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Breast Cancer Diagnosed by Measuring Circulating Tumor DNA

By Labmedica International staff writers
Posted on 07 Aug 2017
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Image: A cluster of circulating tumor cells (CTCs, shown in red) originated from the blood of a breast cancer patient (Photo courtesy of the NIH).
Image: A cluster of circulating tumor cells (CTCs, shown in red) originated from the blood of a breast cancer patient (Photo courtesy of the NIH).
An unintended consequence of a recent drug study was the discovery that measurement of circulating tumor DNA (ctDNA) could be used to diagnose a type of breast cancer with an unamplified HER2 mutation.

HER2 is a member of the human epidermal growth factor receptor family. Amplification, over-expression, or a mutation of this oncogene has been shown to play an important role in the development and progression of certain aggressive types of breast cancer. In recent years the protein has become an important biomarker and target of therapy for approximately 30% of breast cancer patients.

Investigators at Baylor College of Medicine (Houston, TX, USA) conducted a single arm phase II trial to assess the clinical benefit rate of the drug neratinib, a dual inhibitor of Her2 and epidermal growth factor receptor (EGFR) in HER2-mutated non-amplified metastatic breast cancer. Neratinib blocks the action of its target proteins by covalently binding to a cysteine side chain.

To conduct the study, the investigators required biopsy material from the tumor in order to determine the presence of the HER2 mutation. However, this proved to be a major difficulty, as 20 to 30% of the patients could not provide sufficient material to make the diagnosis.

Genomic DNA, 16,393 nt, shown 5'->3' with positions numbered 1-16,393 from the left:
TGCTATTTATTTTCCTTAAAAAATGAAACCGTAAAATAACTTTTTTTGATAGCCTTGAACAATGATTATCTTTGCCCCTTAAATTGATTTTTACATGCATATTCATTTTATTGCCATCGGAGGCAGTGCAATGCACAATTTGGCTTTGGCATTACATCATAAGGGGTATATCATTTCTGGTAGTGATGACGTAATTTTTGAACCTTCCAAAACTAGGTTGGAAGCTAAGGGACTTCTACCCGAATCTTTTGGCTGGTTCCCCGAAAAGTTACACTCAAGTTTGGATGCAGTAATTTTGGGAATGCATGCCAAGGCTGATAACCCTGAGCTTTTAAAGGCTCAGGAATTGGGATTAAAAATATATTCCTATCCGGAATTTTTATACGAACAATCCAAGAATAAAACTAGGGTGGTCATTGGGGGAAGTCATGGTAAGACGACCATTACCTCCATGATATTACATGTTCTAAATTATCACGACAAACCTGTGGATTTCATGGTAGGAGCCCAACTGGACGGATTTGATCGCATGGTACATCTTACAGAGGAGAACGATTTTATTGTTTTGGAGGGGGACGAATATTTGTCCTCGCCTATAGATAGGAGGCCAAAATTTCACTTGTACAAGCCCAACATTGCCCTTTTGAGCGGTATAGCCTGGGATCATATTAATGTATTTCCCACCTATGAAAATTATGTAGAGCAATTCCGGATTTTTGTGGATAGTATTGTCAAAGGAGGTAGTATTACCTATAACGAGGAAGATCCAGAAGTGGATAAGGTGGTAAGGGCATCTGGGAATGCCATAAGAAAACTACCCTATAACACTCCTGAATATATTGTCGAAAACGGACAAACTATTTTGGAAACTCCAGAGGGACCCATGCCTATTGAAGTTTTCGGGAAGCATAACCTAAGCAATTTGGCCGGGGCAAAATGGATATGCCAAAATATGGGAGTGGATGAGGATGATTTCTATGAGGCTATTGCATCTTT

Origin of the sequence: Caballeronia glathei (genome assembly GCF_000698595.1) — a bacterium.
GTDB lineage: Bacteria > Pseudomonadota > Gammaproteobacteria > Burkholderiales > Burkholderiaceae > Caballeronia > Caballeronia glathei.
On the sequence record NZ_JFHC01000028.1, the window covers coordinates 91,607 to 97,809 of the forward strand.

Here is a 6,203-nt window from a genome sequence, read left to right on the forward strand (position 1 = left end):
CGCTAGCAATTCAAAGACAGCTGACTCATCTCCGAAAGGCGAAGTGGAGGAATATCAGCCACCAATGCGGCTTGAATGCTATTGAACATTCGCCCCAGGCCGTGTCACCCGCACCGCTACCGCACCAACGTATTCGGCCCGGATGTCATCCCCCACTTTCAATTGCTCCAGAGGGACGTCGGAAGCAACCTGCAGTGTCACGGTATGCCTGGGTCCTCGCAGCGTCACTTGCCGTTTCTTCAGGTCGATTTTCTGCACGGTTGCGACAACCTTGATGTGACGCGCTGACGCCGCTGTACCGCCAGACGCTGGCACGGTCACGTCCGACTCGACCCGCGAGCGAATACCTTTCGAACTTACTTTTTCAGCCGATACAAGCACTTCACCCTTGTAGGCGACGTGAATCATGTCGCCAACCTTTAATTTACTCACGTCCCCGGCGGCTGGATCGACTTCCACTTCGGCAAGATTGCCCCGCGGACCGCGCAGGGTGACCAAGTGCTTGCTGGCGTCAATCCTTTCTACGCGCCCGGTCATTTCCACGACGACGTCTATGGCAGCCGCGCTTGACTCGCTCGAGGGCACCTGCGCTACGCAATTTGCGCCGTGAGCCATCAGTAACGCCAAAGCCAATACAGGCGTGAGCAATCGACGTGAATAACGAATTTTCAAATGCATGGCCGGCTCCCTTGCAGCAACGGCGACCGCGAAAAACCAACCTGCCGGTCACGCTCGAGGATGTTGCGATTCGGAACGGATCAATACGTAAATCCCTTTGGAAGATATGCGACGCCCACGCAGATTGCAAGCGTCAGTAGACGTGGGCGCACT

In contrast, baseline ctDNA sequencing identified the same HER2 mutation in 11 of 14 tumor positive cases and correctly assigned 32 of 32 informative negative cases. Additionally, ctDNA HER2-mutant variant allele frequency decreased in nine of 11 paired samples at week four, followed by an increase upon progression.

"To assist in our ability to identify patients with HER2 mutation-positive tumors, we conducted circulating tumor DNA analysis," said senior author Dr. Matthew Ellis, professor of oncology at Baylor College of Medicine. "The tumor's DNA is released into the human bloodstream, and we were able to determine the presence of the mutation in blood samples from the patients. Importantly the circulating tumor DNA results were highly concordant with the tumor sequencing results, and they were much easier to determine. Notably, the blood test was sensitive enough that we could use it as a tool to determine eligibility for the clinical trial. A circulating tumor DNA-based blood test also could therefore be potentially used to monitor tumor progression and to determine whether patients are responding or not to treatment after just one month of therapy."

The study was published in the July 5, 2017, online edition of the journal Clinical Cancer Research.

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Baylor College of Medicine

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